Written by Jen Finn
KAKE — Timber, construction and commercial fisheries are down, the cannery closed decades ago, and the salmon hatchery here is closing next month. The Organized Village of Kake, the Hoonah Indian Association and organizers across Southeast have another hope: oyster farming.
Oysters aren't native to Southeast Alaska, and oyster farming isn't new here, but Alaskan oysters have advantages over those grown in warmer climes, oyster bars are ever popular, and teamwork, say farms' proponents, can help make it a lucrative effort. Other kinds of shellfish farming provide even more opportunities.
The Southeast Soil and Conservation District, a recently created entity that aims to become a clearinghouse for information and opportunities across Southeast Alaska, hosted a workshop on shellfish farming in Kake at the beginning of this month.
Read the full story at Peninsula Clarion>>
National Fisherman Live: 3/10/15
In this episode, Online Editor Leslie Taylor talks with Mike McLouglin, vice president of Dunlop Industrial and Protective Footwear.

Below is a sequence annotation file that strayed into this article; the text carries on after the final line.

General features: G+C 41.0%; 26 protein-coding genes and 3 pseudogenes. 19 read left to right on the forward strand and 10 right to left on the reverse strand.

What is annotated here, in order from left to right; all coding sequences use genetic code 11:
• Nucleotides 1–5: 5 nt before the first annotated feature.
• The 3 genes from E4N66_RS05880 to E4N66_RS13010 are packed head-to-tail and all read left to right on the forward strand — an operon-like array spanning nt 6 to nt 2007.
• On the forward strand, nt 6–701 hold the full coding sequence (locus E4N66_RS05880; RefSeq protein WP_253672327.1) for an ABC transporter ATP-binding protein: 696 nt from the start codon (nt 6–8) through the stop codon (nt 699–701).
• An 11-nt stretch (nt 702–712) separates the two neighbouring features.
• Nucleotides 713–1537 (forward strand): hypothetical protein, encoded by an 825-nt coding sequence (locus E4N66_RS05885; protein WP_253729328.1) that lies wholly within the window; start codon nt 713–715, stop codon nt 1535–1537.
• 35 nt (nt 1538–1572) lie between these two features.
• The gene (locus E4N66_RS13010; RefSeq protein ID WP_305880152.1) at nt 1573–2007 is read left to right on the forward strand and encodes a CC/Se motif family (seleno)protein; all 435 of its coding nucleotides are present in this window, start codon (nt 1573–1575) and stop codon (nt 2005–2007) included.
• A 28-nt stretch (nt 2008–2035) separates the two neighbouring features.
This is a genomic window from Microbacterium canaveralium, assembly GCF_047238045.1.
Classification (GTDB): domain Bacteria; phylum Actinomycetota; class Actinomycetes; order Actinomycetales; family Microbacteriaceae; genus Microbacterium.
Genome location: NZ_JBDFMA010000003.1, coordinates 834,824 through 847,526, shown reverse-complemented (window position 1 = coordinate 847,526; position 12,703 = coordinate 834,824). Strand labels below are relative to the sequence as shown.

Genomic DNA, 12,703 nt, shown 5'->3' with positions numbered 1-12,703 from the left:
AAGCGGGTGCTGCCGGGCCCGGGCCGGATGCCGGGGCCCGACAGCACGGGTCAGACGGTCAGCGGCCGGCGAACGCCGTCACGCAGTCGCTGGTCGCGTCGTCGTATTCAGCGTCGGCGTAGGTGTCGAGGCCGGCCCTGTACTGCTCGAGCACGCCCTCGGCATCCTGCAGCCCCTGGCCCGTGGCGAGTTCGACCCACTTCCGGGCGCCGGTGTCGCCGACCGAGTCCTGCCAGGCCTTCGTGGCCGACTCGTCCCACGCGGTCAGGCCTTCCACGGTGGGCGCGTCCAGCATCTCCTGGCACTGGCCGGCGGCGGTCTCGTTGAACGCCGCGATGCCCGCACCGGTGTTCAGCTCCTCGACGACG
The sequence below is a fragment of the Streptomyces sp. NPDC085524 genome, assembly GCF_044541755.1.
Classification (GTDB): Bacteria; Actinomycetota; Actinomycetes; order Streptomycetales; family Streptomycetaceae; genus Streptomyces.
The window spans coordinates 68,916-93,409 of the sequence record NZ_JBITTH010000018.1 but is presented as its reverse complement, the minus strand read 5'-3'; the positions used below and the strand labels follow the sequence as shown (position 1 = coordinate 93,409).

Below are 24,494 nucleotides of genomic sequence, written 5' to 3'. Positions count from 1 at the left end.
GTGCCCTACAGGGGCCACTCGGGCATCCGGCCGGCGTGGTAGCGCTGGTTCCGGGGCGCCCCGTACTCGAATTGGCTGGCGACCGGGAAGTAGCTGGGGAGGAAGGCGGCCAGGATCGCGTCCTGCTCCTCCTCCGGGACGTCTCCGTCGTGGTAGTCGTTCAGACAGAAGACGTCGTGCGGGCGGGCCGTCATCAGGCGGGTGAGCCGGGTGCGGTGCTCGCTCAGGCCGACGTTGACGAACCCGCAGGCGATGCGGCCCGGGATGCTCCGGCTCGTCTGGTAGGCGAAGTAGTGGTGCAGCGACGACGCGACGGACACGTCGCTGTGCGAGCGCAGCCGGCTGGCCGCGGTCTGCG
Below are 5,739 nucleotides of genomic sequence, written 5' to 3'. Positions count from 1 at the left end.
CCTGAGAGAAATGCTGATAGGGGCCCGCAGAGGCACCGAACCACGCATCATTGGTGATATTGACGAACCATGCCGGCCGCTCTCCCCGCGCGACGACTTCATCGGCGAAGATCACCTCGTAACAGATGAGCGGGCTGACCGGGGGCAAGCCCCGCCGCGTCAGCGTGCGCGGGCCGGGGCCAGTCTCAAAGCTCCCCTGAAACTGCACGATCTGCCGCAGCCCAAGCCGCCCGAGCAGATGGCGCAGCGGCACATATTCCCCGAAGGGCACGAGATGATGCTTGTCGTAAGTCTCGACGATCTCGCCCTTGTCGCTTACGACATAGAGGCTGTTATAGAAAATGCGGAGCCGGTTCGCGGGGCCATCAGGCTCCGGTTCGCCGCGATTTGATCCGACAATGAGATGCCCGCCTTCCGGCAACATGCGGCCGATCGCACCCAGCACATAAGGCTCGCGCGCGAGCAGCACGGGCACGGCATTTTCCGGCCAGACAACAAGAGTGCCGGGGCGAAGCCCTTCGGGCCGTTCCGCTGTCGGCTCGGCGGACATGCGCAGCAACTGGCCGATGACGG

National Fisherman Live: 2/24/15
In this episode:
March date set for disaster aid dispersal
Oregon LNG project could disrupt fishing
NOAA tweaks gear marking requirement
N.C. launches first commercial/recreational dock
Spiny lobster traps limits not well received
SeaShare, a non-profit organization that facilitates donations of seafood to feed the hungry, announced on Wednesday, July 29 that it had partnered up with Alaska seafood companies, freight companies and the Coast Guard, to coordinate the donation and delivery of 21,000 pounds of halibut to remote villages in western Alaska.
On Wednesday, the Coast Guard loaded 21,000 pounds of donated halibut on its C130 airplane in Kodiak and made the 634-mile flight to Nome.Read more...
The New England Fishery Management Council is soliciting applications for seats on the Northeast Trawl Survey Advisory Panel and the deadline to apply is July 31 at 5:00 p.m.
The panel will consist of 16 members including members of the councils and the Atlantic States Fishery Commission, industry experts, non-federal scientists and Northeast Fisheries Science Center scientists. Panel members are expected to serve for three years.Read more...